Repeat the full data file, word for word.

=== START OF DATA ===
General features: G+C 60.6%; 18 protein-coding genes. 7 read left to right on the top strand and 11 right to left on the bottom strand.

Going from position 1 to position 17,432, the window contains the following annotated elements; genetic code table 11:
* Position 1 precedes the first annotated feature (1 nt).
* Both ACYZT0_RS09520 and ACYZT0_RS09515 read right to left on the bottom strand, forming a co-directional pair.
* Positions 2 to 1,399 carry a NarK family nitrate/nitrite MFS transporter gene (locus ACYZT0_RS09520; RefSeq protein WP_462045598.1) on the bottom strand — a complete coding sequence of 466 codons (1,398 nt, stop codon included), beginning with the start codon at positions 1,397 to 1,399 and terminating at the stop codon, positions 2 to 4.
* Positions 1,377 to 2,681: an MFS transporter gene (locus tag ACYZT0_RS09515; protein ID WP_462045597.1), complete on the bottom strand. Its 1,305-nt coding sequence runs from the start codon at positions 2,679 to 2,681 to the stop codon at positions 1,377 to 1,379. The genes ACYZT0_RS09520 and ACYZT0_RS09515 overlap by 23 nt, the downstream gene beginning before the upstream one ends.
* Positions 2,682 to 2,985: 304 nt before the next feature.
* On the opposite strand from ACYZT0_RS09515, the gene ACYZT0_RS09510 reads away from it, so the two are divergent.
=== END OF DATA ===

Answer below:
General features: G+C 60.6%; 18 protein-coding genes. 7 read left to right on the top strand and 11 right to left on the bottom strand.

Going from position 1 to position 17,432, the window contains the following annotated elements; genetic code table 11:
* Position 1 precedes the first annotated feature (1 nt).
* Both ACYZT0_RS09520 and ACYZT0_RS09515 read right to left on the bottom strand, forming a co-directional pair.
* Positions 2 to 1,399 carry a NarK family nitrate/nitrite MFS transporter gene (locus ACYZT0_RS09520; RefSeq protein WP_462045598.1) on the bottom strand — a complete coding sequence of 466 codons (1,398 nt, stop codon included), beginning with the start codon at positions 1,397 to 1,399 and terminating at the stop codon, positions 2 to 4.
* Positions 1,377 to 2,681: an MFS transporter gene (locus tag ACYZT0_RS09515; protein ID WP_462045597.1), complete on the bottom strand. Its 1,305-nt coding sequence runs from the start codon at positions 2,679 to 2,681 to the stop codon at positions 1,377 to 1,379. The genes ACYZT0_RS09520 and ACYZT0_RS09515 overlap by 23 nt, the downstream gene beginning before the upstream one ends.
* Positions 2,682 to 2,985: 304 nt before the next feature.
* On the opposite strand from ACYZT0_RS09515, the gene ACYZT0_RS09510 reads away from it, so the two are divergent.